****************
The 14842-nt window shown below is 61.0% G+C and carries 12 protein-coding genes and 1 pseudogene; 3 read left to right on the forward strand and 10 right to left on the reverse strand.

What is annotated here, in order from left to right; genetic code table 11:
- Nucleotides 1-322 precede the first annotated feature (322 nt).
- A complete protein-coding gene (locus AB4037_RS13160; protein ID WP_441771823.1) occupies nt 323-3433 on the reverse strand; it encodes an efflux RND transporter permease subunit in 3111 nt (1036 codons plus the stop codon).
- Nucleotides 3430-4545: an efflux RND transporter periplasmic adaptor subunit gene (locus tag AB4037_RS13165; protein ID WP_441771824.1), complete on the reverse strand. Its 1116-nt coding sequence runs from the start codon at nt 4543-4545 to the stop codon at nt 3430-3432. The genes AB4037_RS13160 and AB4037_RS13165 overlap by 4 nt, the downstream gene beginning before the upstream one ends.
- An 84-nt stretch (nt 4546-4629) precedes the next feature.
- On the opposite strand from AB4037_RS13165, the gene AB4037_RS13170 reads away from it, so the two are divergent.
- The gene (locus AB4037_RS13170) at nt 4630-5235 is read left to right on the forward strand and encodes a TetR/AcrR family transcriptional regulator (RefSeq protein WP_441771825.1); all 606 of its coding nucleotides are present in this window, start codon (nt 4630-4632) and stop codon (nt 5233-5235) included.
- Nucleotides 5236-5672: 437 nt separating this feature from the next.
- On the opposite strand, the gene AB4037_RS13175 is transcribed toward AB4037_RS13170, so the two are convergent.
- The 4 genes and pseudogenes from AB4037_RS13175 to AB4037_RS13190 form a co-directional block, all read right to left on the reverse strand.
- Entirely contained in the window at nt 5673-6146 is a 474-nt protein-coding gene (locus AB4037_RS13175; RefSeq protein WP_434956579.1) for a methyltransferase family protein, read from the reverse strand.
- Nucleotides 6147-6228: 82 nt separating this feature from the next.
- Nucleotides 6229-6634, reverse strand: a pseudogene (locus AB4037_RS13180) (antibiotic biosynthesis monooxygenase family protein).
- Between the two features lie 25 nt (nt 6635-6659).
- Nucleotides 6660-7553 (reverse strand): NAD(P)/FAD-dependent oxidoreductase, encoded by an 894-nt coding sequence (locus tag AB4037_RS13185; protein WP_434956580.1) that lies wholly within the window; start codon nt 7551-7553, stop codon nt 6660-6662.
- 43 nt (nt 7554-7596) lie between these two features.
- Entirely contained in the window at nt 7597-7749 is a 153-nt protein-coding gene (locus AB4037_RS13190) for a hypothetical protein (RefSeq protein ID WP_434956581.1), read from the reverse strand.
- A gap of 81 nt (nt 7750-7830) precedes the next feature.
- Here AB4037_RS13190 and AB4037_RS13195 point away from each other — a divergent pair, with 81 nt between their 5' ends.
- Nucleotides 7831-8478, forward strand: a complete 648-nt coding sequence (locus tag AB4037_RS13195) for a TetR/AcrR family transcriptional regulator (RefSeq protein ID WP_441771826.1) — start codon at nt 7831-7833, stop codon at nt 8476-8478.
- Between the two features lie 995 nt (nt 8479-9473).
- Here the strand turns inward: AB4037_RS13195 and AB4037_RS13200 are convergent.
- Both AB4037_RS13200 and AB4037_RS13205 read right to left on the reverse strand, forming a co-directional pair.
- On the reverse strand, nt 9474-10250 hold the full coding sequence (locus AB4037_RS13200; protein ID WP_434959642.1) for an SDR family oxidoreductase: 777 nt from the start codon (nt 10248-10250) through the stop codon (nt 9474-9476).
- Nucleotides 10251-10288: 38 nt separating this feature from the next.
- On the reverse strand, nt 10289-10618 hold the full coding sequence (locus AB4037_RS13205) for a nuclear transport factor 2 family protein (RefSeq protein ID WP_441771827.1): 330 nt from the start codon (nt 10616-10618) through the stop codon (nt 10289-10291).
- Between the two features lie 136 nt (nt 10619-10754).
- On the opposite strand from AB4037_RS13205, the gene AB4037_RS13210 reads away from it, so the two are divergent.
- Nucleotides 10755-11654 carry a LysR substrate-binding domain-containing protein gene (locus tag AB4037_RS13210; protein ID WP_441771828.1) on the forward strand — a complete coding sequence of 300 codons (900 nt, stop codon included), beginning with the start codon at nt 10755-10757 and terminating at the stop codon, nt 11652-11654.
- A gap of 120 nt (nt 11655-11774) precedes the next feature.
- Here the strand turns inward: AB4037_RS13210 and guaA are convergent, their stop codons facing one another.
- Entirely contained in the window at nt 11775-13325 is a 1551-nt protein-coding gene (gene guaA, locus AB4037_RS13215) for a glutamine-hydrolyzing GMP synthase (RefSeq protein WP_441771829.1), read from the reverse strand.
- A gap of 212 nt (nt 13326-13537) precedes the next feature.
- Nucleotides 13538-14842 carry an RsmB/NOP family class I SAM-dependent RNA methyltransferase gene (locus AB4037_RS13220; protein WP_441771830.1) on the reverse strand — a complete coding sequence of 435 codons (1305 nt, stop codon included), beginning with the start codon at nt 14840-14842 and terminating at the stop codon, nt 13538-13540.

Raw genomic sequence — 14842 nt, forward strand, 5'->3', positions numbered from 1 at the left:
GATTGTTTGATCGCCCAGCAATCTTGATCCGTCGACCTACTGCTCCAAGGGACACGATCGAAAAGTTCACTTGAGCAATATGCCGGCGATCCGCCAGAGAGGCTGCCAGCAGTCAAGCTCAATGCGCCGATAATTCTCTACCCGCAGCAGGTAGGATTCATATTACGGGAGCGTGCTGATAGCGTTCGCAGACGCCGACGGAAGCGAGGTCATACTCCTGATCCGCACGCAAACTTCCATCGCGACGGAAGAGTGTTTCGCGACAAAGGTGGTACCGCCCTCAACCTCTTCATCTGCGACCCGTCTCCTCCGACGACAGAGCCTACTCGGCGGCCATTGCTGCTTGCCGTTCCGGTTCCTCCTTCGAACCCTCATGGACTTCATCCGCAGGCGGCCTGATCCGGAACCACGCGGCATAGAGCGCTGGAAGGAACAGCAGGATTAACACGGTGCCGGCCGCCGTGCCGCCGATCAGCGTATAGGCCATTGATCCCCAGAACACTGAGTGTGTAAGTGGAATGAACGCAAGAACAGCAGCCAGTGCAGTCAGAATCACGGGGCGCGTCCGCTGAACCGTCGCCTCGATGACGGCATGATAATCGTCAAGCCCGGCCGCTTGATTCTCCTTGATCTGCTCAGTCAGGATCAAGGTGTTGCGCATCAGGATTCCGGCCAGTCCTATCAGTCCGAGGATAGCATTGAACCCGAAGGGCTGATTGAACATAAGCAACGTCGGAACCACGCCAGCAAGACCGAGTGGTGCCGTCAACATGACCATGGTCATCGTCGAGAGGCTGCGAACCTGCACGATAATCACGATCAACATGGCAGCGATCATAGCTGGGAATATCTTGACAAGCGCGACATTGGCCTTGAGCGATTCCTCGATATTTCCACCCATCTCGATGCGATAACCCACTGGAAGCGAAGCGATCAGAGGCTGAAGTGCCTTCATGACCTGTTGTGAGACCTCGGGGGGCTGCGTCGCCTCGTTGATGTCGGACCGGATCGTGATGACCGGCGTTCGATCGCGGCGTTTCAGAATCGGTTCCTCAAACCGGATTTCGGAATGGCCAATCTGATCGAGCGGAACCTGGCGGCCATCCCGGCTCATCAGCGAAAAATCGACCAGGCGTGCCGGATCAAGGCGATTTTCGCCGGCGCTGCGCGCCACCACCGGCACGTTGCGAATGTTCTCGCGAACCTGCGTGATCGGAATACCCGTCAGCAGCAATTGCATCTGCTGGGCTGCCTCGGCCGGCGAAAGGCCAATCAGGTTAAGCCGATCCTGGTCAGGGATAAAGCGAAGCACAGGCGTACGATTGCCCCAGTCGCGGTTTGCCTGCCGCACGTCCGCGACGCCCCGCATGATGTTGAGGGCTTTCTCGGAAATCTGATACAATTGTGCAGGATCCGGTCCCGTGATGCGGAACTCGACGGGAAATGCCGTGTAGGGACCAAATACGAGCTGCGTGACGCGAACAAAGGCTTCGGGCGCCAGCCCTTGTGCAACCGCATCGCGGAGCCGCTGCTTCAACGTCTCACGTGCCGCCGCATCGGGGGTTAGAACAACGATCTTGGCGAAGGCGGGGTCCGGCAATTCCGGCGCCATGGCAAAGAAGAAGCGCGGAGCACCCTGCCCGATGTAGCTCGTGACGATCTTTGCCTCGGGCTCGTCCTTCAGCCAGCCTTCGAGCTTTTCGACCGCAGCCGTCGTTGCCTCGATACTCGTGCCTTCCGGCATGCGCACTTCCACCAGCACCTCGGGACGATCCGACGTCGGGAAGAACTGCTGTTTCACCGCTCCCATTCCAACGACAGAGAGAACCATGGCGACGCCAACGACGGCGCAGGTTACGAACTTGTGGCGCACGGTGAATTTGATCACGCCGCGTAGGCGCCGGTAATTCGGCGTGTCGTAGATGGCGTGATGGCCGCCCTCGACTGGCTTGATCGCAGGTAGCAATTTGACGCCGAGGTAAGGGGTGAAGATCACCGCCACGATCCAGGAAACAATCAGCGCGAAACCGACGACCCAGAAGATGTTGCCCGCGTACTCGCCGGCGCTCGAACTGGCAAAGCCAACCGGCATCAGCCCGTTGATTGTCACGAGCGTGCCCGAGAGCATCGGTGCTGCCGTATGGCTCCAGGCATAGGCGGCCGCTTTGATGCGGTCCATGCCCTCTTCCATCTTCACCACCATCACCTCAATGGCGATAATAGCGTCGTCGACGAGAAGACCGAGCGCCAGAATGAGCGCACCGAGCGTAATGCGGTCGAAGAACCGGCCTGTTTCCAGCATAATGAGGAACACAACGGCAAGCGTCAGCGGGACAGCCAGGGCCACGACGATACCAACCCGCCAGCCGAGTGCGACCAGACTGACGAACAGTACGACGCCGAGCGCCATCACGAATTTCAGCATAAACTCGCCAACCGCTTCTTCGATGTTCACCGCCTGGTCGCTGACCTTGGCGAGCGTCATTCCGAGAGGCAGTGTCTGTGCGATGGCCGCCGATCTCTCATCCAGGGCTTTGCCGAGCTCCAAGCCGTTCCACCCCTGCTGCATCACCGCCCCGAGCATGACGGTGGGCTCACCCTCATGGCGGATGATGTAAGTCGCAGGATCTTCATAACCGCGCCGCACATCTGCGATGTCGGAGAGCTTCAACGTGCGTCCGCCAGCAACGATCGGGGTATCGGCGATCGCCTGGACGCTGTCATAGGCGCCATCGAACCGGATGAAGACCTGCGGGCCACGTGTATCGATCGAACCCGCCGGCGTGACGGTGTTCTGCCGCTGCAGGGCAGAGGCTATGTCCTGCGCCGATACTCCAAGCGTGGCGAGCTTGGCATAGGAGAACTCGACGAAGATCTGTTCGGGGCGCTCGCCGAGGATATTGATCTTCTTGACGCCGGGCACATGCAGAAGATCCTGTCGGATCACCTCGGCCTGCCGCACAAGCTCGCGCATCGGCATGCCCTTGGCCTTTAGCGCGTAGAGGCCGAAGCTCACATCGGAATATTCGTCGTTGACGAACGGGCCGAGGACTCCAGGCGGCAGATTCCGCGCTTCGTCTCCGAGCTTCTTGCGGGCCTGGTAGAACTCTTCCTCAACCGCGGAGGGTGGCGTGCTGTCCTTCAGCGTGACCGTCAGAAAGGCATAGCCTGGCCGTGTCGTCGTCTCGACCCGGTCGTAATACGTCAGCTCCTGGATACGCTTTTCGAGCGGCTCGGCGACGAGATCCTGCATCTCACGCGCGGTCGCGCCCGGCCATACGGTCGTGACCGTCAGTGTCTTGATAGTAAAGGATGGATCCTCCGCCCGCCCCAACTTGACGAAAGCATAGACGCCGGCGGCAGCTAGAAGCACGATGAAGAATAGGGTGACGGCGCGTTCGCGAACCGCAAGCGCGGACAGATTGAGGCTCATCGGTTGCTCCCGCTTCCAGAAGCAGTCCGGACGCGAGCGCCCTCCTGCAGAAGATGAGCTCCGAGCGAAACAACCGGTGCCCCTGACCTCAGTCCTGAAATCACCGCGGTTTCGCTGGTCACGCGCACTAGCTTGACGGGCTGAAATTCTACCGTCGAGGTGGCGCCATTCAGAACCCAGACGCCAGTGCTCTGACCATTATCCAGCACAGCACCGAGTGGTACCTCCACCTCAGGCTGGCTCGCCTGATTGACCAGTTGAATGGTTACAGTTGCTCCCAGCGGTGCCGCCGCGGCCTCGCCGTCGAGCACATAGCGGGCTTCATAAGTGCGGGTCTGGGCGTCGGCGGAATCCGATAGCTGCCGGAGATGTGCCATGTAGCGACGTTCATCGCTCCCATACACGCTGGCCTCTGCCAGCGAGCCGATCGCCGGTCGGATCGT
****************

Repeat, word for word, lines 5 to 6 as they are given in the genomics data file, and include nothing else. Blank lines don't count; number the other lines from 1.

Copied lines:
- Nucleotides 3430-4545: an efflux RND transporter periplasmic adaptor subunit gene (locus tag AB4037_RS13165; protein ID WP_441771824.1), complete on the reverse strand. Its 1116-nt coding sequence runs from the start codon at nt 4543-4545 to the stop codon at nt 3430-3432. The genes AB4037_RS13160 and AB4037_RS13165 overlap by 4 nt, the downstream gene beginning before the upstream one ends.
- An 84-nt stretch (nt 4546-4629) precedes the next feature.